Silicon Valley has served as a high-tech Mecca for the United States and the world. Over the past few decades, the best and brightest technological minds have converged on the area to collaborate and compete, rapidly evolving the electronics and computer industries. The result has been a new world in which communicating and obtaining information -- any information -- are made incredibly easy. The following men not named Steve Jobs made immense contributions to the Valley, enhancing our lives exponentially.
The first major innovation that occurred in Silicon Valley came from De Forest, an inventor who's considered one of the fathers of the electronic age. While working for the Federal Telegraph Company in Palo Alto, he made his Audion tube, which he had invented just a few years earlier, function as an amplifier, enabling him to sell it to the telephone company to use for transcontinental phone calls. The ability to amplify a signal led to the creation of radio, television, and computers -- and the electronics industry as a whole. Little did he know that his little scenic area in California would explode into a hub of technological innovation.
Shockley settled in Mountain View California in 1956 after departing from Bell Labs, founding the Shockley Semiconductor Laboratory. Co. Inventor of the transistor -- for which we won the 1956 Nobel Prize in Physics -- he was a major advocate of using silicon to construct the devices as opposed to germanium. His attempts to use silicon and thus improve the device failed, and several of his engineers, discontent with his merciless management style, left to form Fairchild Semiconductor.
One of those engineers who departed was Noyce, who eventually became known as "The Mayor of Silicon Valley." While leading Fairchild, he invented the integrated chip made of silicon, the next major contribution to the semiconductor industry. Soon after, he joined Gordon Moore and formed Intel, where Ted Hoff invented the microprocessor. Unlike Shockley, Noyce valued a work environment that was friendly and relaxed, hoping that it would encourage better productivity. Other Silicon Valley companies have adopted the same style and experienced equally as positive results.
Another unhappy worker at Shockley Semiconductor, Moore channeled his energy into building something new alongside Noyce. He served as Executive Vice President of Intel until 1975, and a few years later, he became Chairman of the Board and Chief Executive Officer. By developing memory chips, the company leaped to the forefront of the industry, eventually mass producing microprocessor chips for PCs. Moore famously authored Moore's Law, which states that the number of components placed on a silicon chip doubles every two years.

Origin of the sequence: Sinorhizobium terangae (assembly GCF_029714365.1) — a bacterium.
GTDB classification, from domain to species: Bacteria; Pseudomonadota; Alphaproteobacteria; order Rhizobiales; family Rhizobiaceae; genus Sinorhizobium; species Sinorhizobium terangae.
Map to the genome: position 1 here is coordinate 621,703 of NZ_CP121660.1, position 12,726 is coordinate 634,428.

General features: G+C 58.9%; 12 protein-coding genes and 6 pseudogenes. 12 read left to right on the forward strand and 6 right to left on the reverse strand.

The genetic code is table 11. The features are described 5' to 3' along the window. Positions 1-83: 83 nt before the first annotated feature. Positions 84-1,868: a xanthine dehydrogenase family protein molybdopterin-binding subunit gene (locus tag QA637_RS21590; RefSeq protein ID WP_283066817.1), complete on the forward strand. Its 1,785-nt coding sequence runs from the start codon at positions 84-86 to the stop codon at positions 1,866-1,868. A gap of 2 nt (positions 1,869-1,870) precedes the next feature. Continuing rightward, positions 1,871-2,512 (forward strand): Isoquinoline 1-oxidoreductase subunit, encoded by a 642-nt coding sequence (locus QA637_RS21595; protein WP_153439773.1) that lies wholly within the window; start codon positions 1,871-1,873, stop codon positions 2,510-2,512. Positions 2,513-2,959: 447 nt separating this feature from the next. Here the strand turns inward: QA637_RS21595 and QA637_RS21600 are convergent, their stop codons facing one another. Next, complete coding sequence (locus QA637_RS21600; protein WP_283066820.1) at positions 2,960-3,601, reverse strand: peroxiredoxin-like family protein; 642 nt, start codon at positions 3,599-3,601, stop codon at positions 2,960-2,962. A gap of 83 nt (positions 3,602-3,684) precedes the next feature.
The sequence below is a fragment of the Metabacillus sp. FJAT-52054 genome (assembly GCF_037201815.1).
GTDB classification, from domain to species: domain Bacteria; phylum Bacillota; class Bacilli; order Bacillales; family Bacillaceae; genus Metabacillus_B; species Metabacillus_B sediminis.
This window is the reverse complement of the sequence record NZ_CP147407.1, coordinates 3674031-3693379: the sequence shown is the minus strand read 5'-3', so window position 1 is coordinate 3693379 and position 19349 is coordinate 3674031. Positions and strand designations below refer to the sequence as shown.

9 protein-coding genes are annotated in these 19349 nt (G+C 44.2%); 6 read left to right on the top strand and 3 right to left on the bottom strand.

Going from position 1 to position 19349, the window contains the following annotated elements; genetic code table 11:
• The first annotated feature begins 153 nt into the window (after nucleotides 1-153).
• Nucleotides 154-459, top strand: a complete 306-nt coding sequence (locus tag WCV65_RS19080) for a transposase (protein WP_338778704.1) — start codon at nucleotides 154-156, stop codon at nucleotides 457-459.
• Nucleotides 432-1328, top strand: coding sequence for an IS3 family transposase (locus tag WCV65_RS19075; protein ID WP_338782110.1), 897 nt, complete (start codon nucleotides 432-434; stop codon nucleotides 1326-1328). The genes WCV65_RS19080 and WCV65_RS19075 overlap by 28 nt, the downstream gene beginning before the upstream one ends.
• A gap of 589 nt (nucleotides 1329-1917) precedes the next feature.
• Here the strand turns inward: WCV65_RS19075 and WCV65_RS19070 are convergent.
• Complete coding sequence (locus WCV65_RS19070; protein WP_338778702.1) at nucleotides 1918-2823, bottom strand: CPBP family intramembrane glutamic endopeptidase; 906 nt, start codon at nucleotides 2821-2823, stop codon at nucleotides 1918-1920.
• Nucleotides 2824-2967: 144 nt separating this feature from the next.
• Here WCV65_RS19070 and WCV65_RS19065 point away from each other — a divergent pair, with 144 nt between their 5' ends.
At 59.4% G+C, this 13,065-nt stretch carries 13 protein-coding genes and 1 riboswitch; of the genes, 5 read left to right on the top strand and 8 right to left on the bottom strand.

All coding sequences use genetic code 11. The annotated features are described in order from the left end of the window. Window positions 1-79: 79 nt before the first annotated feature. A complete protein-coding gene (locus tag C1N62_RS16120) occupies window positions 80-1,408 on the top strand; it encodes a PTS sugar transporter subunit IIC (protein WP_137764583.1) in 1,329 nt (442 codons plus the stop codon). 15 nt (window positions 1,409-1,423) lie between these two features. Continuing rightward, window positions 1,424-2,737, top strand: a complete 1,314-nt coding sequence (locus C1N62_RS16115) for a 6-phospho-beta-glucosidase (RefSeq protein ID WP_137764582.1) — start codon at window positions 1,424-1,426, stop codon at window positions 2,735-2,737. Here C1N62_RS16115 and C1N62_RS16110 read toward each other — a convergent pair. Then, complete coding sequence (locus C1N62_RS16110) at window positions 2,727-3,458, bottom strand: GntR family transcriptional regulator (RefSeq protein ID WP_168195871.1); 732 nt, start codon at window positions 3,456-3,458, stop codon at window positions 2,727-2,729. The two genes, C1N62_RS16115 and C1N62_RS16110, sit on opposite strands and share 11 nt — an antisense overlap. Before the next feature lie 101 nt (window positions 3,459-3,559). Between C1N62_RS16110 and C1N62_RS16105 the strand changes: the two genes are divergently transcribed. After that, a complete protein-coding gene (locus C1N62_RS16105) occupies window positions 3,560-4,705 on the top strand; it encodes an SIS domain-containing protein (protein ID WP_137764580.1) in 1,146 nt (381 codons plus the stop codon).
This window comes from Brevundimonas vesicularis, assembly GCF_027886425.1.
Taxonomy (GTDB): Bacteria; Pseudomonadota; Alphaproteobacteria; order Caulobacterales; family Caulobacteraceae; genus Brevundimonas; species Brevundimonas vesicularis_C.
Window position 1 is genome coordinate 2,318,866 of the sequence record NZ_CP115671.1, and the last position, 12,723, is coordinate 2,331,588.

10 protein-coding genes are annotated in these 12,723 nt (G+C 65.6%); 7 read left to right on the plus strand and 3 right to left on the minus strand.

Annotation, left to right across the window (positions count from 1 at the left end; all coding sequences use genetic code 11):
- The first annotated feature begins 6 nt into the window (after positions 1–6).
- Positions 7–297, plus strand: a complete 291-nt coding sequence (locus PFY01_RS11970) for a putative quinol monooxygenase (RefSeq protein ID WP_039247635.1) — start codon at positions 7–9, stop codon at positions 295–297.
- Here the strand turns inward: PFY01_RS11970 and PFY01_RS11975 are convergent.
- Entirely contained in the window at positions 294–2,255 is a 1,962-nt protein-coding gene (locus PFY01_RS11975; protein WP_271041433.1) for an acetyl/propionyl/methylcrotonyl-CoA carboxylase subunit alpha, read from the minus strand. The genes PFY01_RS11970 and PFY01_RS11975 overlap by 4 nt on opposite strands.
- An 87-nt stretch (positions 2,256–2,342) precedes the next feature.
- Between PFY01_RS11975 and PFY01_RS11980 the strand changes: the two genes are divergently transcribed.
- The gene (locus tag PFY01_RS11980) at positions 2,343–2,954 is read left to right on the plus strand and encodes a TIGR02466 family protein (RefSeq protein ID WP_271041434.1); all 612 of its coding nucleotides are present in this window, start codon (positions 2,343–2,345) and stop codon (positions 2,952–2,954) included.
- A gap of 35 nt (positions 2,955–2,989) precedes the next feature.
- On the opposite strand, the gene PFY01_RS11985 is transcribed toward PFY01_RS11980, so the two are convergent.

Awarded the Presidential Medal of Freedom in 1988, Packard has overseen numerous advancements in the industry. Forming Hewlett-Packard with William Hewlett in 1939, they made their mark on American culture immediately, selling an oscillator to Walt Disney Studios to use on the soundtrack of Fantasia. Located in Stanford Research Park beginning in the mid-1950s, HP took advantage of the nearby educational opportunities, allowing its employees to pursue graduate degrees at Stanford part-time. This enabled HP to become the world's leading manufacturer of computers, calculators, and printers.
Hewlett met Packard while they were pursuing their undergraduate degrees at Stanford. The relationship they forged resulted in the creation of Hewlett-Packard, a name that was determined by coin flip. The company hit the ground running, as Hewlett developed the resistance-capacitance audio oscillator. He remained involved in management until 1987. Interestingly, during his leadership, he contributed to the development of perhaps the Valley's greatest mind, Steve Jobs. When Jobs was in eighth grade, Hewlett received a call from him asking for assistance with a project. Impressed, Hewlett offered him a summer job, which he accepted. That's where Jobs joined forces with Steve Wozniak.
Working out of a family garage, Wozniak and Jobs built a user-friendly computer worthy of competing with IBM. When Wozniak's employer, HP, showed no interest in adopting the computer, he and Jobs founded Apple Computer. The release of the Apple II computer revolutionized the PC market, providing users with a central processing unit, a floppy disk drive, color graphics, and a keyboard. He split from Apple in 1985 after a falling out with Jobs, but was nationally recognized for his achievement at the company, winning the National Medal of Technology by the President of the United States.
As a young man, Ellison bounced around from job to job, eventually settling at Amdahl Corporation, where he contributed to the creation of the first IBM-compatible mainframe system. Soon after, he along with three of his colleagues departed to found Software Development Labs. Recognizing the potential of SQL, he won a contract to develop a relational database management system. On the side, they developed a system for commercial use, naming it RDBMS Oracle. Once IBM adopted it, Oracle began its ascension, going public in 1986. Ellison has overseen the peaks and valleys experienced by the company, and has been rewarded handsomely, as he's recognized as the third-richest man in America.